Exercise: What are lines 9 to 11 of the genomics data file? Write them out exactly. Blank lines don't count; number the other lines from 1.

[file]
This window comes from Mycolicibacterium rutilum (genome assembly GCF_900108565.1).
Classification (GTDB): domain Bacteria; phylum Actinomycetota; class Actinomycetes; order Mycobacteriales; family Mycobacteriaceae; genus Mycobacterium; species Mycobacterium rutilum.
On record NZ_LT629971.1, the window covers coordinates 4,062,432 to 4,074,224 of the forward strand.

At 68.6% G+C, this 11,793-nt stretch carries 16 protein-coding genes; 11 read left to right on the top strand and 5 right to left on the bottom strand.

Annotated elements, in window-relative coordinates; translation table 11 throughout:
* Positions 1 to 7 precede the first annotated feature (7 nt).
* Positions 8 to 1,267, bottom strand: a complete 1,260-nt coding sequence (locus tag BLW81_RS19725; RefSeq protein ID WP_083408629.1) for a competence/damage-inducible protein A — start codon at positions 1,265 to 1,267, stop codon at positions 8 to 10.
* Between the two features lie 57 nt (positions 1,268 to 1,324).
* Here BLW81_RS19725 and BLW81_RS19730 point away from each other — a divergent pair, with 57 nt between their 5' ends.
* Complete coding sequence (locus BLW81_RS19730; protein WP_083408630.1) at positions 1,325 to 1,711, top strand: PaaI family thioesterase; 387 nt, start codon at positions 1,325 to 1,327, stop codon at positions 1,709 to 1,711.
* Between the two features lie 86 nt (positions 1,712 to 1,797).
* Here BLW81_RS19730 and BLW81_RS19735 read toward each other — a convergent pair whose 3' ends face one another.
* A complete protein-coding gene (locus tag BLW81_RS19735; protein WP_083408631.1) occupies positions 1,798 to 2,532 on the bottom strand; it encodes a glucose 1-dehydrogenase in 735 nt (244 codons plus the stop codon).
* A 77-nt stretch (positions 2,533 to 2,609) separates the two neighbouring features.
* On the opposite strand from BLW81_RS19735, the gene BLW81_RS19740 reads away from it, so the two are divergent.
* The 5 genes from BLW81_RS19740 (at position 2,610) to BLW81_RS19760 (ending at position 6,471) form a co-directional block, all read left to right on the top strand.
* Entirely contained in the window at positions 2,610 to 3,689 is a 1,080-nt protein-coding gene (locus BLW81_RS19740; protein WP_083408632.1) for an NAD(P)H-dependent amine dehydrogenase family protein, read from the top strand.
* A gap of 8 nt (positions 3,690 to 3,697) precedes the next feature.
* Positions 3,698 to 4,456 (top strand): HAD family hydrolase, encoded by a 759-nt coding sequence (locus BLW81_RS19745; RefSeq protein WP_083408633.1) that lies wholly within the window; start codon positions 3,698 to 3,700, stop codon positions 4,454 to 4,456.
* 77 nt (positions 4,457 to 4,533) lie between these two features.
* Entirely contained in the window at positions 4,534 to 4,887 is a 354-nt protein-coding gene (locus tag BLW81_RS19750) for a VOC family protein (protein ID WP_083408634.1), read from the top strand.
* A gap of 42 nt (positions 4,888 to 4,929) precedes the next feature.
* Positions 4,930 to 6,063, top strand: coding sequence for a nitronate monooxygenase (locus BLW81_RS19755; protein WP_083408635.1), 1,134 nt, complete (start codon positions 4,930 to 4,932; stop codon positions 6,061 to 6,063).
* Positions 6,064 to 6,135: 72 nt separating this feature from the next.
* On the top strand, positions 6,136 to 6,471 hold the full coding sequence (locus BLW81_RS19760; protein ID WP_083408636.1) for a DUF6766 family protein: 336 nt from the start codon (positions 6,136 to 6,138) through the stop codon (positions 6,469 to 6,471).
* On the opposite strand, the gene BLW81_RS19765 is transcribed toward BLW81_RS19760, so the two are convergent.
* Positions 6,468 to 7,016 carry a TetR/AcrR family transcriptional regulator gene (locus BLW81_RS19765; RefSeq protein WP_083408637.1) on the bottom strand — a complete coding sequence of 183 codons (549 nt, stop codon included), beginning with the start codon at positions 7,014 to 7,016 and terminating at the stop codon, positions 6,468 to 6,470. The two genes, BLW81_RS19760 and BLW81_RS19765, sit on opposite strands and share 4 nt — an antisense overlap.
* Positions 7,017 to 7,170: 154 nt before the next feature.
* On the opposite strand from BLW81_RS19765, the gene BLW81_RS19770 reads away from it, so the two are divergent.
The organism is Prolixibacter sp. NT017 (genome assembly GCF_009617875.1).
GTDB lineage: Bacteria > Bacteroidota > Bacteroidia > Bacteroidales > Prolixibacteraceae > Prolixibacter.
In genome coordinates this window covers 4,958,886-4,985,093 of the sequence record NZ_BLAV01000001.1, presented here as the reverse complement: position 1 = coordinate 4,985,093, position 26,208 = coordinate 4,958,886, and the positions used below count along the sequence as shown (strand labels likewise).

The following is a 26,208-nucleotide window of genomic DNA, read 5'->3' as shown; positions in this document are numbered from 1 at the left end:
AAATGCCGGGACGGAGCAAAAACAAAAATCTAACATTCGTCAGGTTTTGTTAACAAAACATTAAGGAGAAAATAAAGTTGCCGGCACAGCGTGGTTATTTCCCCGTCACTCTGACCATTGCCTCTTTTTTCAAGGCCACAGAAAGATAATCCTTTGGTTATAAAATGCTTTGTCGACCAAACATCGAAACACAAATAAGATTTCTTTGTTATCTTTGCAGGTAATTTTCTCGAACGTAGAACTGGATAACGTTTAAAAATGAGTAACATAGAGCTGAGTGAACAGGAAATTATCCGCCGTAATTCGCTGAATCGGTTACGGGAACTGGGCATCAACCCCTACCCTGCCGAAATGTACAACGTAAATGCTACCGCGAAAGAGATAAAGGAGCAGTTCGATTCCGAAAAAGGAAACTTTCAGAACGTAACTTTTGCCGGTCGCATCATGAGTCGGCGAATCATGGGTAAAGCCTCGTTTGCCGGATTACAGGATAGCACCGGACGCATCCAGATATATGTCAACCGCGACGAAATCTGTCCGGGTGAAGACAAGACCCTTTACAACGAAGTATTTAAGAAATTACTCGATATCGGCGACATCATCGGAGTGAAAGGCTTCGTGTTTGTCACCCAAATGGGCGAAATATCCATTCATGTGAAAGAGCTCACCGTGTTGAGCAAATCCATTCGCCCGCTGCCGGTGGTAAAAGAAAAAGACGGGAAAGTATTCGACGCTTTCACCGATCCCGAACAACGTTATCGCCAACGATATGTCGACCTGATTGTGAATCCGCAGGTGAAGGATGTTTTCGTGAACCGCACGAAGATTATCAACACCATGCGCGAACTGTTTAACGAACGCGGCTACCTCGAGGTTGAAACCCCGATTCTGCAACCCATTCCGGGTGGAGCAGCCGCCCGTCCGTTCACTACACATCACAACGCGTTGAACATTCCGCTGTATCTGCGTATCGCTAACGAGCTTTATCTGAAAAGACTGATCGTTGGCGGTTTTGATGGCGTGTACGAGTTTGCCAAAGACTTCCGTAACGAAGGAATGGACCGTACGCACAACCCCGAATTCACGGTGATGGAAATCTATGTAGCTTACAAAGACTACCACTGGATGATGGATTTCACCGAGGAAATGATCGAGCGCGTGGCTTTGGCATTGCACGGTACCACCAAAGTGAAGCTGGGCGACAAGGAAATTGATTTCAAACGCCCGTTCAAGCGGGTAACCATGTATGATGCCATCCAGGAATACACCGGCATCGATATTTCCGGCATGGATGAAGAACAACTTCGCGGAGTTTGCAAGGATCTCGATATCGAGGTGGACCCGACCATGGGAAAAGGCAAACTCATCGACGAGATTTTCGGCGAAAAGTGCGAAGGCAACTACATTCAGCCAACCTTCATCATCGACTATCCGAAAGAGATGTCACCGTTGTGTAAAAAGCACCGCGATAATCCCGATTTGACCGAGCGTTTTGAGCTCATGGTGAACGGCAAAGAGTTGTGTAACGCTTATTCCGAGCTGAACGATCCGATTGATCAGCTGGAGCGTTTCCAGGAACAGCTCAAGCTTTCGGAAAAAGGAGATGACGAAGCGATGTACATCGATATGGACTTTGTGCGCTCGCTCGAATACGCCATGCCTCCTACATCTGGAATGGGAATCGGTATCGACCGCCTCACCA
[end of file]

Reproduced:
* Here BLW81_RS19725 and BLW81_RS19730 point away from each other — a divergent pair, with 57 nt between their 5' ends.
* Complete coding sequence (locus BLW81_RS19730; protein WP_083408630.1) at positions 1,325 to 1,711, top strand: PaaI family thioesterase; 387 nt, start codon at positions 1,325 to 1,327, stop codon at positions 1,709 to 1,711.
* Between the two features lie 86 nt (positions 1,712 to 1,797).